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St Joseph’s residents were not let shower for months, says report

HSE issues apology following HIQA report that highlighted anti-Covid measure

MID-West Community Healthcare has apologised for its failure to meet the required standards at St Joseph’s Hospital, Ennis after an inspection found residents were left months without showers during a Covid-19 outbreak.
A Health Information and Quality Authority (HIQA) inspection report has revealed residents who required assistance were not allowed to have a shower during this outbreak.
“Inspectors reviewed the care records and spoke with care staff. Records evidenced that there were periods of months where residents did not have a shower.
“This was discussed with the nursing management who took immediate action and on day two of the inspection all residents that chose to shower were facilitated to have one,” the report stated.
A statement issued by Mid-West Community Healthcare has confirmed an independent review will be undertaken into the findings of the report as the health authority continues to work with staff and the regulator towards full compliance with all standards.
The HSE acknowledged the HIQA inspection identified high standards of care and also some areas of non-compliance.
“Mid-West Community Healthcare Chief Officer, Maria Bridgeman, and management and staff at St Joseph’s Hospital acknowledge the non-compliances. We would like to apologise to residents and families for not meeting the required standards.
“St Joseph’s provides an essential service to Clare people. The services that are provided include short-term respite, rehab and continuing care. It is an integral part of the community with the local parish church on site and has established links with local schools through intergenerational projects.”
Deputy Joe Carey, who was shocked to learn some patients hadn’t a shower in months, supports the need for an independent review into the report’s findings. “It is hard to believe that something like the fact residents hadn’t showers would happen. It appears to be a measure taken by management to limit the spread of Covid-19, which is very hard to believe and understand. It is not acceptable and we need to find out why vulnerable people couldn’t get a shower.
“The report also praised the care at the facility. Work is continuing improving facilities for residents who are currently in the centre.”
Senator Martin Conway said he was saddened to learn about some of the deficiencies of care in St Joseph’s Hospital.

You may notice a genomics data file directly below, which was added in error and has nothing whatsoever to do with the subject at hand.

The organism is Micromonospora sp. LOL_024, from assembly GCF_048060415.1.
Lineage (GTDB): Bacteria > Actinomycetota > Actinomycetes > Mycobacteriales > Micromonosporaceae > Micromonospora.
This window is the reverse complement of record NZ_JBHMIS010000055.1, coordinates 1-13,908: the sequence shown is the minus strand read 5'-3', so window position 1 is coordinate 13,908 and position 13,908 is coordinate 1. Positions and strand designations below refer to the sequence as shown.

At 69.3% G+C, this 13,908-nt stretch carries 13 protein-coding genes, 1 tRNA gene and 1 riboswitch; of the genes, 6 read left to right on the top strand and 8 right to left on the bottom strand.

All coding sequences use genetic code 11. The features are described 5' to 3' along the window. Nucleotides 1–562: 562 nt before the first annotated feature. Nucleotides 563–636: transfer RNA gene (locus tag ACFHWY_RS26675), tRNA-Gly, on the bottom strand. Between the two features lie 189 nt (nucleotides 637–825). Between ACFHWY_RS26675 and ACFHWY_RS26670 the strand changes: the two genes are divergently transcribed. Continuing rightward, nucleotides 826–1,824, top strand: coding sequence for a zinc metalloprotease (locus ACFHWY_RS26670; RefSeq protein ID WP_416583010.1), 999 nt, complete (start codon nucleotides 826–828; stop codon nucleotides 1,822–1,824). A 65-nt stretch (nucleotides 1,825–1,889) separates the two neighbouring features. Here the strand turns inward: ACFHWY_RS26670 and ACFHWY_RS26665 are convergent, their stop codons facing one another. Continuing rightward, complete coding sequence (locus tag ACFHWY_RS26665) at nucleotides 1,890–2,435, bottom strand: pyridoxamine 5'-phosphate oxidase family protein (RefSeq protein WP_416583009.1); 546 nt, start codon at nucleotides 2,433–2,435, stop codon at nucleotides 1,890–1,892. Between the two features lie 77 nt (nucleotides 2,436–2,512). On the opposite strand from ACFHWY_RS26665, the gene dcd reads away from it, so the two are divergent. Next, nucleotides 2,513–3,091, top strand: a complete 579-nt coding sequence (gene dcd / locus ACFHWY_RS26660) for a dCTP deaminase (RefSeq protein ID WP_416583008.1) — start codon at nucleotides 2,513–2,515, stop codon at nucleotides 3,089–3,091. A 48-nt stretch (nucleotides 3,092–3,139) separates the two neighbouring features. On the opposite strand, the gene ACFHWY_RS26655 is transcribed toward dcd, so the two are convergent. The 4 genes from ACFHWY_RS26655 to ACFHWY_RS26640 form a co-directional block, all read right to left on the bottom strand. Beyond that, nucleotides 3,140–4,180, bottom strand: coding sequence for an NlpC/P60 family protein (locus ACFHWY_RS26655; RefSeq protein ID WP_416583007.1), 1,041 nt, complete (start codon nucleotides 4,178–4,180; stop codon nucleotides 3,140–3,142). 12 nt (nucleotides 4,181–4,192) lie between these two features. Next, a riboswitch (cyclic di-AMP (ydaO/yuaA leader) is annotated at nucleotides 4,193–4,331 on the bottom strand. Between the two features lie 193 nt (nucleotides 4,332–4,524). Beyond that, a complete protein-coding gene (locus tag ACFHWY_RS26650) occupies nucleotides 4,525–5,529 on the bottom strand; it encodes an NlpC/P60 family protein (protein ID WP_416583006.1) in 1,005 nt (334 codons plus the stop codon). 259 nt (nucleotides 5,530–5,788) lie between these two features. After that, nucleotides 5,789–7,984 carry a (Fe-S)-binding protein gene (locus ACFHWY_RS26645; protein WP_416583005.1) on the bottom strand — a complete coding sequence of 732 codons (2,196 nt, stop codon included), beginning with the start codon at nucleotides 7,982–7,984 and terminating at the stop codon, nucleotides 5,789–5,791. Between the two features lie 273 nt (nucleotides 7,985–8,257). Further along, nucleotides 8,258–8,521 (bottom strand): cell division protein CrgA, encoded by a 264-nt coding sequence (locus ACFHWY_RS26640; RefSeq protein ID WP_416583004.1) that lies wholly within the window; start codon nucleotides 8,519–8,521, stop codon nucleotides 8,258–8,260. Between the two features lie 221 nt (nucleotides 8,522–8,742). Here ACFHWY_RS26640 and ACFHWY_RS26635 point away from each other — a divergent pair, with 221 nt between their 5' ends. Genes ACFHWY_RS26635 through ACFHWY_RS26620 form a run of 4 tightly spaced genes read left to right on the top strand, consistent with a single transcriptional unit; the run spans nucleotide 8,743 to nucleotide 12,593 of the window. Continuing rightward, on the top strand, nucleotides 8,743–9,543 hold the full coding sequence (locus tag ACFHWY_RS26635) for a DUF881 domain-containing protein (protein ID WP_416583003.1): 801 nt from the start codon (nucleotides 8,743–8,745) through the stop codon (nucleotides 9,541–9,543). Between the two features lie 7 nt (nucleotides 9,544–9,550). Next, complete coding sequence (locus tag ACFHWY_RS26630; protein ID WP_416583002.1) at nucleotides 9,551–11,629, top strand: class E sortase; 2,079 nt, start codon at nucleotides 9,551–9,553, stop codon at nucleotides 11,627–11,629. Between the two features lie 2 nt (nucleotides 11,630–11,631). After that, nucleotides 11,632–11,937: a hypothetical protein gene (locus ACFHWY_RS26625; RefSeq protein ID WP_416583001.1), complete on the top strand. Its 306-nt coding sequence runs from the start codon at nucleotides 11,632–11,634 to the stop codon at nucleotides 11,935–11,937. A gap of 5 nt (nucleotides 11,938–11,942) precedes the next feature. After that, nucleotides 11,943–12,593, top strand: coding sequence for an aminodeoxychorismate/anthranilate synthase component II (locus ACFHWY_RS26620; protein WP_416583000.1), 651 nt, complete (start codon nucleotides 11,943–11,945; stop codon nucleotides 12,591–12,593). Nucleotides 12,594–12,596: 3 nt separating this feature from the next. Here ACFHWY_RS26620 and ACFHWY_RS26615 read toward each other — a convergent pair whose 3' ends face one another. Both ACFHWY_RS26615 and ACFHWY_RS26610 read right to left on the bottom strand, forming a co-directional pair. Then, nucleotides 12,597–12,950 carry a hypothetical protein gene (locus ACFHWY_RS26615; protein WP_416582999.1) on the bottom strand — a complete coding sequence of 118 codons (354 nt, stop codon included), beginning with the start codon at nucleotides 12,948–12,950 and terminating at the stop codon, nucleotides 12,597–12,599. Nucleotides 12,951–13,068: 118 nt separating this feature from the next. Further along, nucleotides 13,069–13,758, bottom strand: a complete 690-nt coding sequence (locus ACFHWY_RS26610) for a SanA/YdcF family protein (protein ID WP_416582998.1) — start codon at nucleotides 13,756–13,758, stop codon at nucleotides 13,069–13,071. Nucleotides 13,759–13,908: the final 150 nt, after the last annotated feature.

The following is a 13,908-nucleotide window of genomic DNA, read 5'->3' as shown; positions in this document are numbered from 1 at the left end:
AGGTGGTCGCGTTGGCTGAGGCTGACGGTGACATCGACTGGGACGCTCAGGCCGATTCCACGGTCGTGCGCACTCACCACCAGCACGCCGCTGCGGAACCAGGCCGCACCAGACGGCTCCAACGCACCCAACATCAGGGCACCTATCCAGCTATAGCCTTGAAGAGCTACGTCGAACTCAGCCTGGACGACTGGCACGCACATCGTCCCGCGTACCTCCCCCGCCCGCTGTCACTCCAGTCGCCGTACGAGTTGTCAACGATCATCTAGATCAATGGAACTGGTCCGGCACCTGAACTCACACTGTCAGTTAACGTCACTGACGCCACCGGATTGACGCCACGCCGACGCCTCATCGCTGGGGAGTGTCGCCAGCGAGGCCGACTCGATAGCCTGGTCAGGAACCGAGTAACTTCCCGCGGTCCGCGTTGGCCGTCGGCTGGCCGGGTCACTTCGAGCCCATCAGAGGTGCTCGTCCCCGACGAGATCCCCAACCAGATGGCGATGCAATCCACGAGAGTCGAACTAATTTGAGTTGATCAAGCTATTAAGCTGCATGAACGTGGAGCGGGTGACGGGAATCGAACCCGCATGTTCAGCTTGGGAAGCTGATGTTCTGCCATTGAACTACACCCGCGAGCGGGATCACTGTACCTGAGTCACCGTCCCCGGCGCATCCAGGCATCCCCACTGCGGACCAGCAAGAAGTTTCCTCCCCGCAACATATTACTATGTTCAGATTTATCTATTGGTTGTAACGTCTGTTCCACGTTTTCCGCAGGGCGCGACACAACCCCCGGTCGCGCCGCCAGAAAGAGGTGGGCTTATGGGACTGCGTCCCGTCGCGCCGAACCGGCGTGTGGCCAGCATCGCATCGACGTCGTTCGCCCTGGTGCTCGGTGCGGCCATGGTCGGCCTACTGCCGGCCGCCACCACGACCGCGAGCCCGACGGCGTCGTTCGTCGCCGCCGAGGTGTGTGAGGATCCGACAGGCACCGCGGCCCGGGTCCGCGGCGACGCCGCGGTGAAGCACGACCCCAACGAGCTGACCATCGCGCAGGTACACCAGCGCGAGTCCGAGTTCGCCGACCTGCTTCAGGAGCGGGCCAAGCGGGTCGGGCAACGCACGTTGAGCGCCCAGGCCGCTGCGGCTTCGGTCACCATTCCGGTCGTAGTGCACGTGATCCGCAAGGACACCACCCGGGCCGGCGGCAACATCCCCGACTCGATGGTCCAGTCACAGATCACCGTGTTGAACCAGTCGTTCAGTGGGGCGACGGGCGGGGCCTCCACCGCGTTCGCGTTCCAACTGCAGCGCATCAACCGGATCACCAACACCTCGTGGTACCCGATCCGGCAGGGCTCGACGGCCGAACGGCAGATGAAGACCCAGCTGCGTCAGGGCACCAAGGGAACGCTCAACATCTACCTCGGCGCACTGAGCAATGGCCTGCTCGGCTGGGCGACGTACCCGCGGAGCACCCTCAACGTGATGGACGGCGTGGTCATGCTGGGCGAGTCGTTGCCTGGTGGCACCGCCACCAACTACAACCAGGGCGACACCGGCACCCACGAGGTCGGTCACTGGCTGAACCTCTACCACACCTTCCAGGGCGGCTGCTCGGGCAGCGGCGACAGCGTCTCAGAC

Notwithstanding the difficulties presented during a Covid-19 outbreak, Senator Conway expressed grave concern that some patients were left without showers for up to 12 weeks and stressed resources should have been deployed to ensure they had showers on a regular basis.
The Ennistymon senator said any review into the non-compliances should establish why did this happen and has a protocol been put in place to ensure it doesn’t happen again.
He believes the review should be completed in a matter of weeks to reassure the families of loved ones who have been affected and called on the HSE to publicly state who is carrying out this review.
The report found the centre was not compliant for regulations including applications for registered providers for the variation or removal of condition for registration; training and staff development; governance and management, premises and residents’ rights. The centre complied with standards for staffing, notification of incidents, individual assessment and care plan and healthcare.
It was substantially compliant for regulations governing statement of purpose, complaints’ procedure and infection control.
There were 65 patients in the facility when HIQA inspectors visited on March 10 and March 11.
While residents were feeling the implications of the Covid-19 outbreak on their daily lives they were quick to state that they felt management were taking all measures to protect them.
Residents also had high praise for the staff who care for them on a daily basis and were content in the company of staff.
On December 27, 2020 the Office of the chief inspector was notified of a Covid -19 outbreak in the centre. In total, 32 residents had been confirmed positive, of these 26 had recovered and sadly six residents had passed away.
On the days of inspection all residents were remaining in their units and the centre outbreak was declared over on March 12, 2021.
Throughout the outbreak staffing levels were maintained with use of agency staff, these staff worked in this centre only and as a result were familiar with resident needs. There is an ongoing recruitment campaign to fill current vacancies.
From conversations with staff and from a review of the records there was an over reliance on existing staff to support and mentor all new staff. Improved induction and supervisions arrangements were required for new staff appointments.

by Dan Danaher

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